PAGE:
• T. Mark Mangum

Darkness Falls

Edvice and Jed got out of the truck and walked across the Walmart parking lot.

“So much for early bird gets the worm looks like the entire town beat us to it,” Jed said. The line zigzagged back and forth a dozen times through guide ropes and poles into the parking lot.

“Why are we parking all the way over here?” Edvice asked.

“So no one scratches the paint,” Jed said.

“You don’t have to be a dick,” Edvice responded.

“I want to be able to leave quickly if we have to. See, look at that.” Jed said, pointing in the direction of the line. Walking in front of them were three men with guns on their hips, another with a rifle slung over his shoulder.

“Probably double the number of guns here today compared to the last time we were here,” Jed said. “Makes me nervous.”

As they crossed the parking lot, there was trash strewn everywhere, and the smell of feces was present. Several fires burned with people huddled around them. Jed and Edvice got in line just behind two men wearing biker jackets, one with a ponytail, the other with a long bushy mustache, the disheveled masses of their small town all about them.

“Look at the Haze. Does it look like it’s getting worse?” Edvice asked.

“I can’t tell,” Jed responded.

“Hey, does the haze seem worse than yesterday?” Edvice asked, addressing the bikers.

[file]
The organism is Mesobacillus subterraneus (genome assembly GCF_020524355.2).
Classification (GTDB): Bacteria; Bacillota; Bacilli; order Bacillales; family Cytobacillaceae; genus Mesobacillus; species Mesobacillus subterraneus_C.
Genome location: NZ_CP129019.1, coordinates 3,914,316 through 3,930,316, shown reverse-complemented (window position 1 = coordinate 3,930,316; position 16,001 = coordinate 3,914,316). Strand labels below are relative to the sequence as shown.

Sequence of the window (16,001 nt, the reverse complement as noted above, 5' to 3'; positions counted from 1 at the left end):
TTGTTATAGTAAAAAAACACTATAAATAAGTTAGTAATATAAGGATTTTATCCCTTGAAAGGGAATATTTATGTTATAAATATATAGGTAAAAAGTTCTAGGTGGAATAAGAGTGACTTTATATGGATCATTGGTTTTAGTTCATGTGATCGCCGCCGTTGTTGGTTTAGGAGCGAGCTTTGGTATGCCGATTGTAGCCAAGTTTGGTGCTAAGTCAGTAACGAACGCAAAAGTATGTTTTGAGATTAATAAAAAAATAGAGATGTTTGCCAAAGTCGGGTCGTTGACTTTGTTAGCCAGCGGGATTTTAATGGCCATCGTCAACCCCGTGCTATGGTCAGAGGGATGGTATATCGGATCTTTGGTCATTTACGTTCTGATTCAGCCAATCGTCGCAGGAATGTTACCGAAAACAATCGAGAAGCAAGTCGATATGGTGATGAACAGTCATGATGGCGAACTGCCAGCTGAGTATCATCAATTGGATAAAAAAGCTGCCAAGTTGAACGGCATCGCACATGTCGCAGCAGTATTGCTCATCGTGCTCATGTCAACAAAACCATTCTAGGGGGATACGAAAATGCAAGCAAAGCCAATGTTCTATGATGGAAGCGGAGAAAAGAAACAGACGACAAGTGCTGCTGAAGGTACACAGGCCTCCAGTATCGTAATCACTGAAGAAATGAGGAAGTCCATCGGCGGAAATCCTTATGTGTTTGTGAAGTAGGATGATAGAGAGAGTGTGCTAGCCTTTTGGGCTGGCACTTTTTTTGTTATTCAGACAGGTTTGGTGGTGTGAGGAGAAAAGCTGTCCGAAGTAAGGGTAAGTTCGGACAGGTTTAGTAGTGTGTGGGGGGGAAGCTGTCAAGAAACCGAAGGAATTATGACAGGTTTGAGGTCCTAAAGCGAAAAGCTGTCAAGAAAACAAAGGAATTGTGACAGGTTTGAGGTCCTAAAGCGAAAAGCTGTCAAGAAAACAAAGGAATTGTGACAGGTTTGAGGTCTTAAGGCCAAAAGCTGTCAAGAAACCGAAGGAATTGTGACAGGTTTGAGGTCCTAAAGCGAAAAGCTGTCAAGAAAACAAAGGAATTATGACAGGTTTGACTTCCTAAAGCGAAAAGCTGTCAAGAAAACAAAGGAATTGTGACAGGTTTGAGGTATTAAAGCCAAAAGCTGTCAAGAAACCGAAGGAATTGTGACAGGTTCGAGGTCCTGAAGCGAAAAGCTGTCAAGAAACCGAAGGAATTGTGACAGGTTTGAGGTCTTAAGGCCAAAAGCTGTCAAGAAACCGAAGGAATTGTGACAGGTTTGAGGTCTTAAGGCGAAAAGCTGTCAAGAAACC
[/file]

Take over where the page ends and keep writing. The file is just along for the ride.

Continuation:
“Possibly.” The ponytail biker said while yawning and stretching his arms above his head.

“It is cooling off,” the second man with a big mustache said.

“Have you all heard any news?” Jed asked.

“Nothing official. We’ve been as far as South Valley. The power is out there too, and no water,” the biker with the big mustache said.

“I heard the mayor sent cops to Amarillo,” Ponytail biker said.

“Yes!, If they find out Amarillo has power, we could go rent a hotel room,” Edvice said. “I need a shower, and finding out what the hell is going on would be excellent.”

“Yeah, the whole lot of us could use a shower,” mustache bike chimed in.

They stepped forward in silence as the line inched along.

“Screw you. Get out of line!” A man ahead of them in line was pointing at another man.

“He is with me, man. Mind your own business,” a third man said.

“Shit,” Jed said.

“No, he is not with you. You’ve been here. He just showed up. He gets in the back of the line.” The man pointed past Jed and Edvice.

Others joined in, telling the man to go to the back.

“Screw all of you,” He said. He stepped out of the line and said. “I’ll be back.” Then walked toward some parked cars.

“Ed, I’m going to the front to make sure we are even going to be able to buy water. I don’t want to waste time here if we can’t. Things are getting stupid.”


“If anything happens, just meet me at the truck,” Jed said and walked toward the doors. Edvice waited.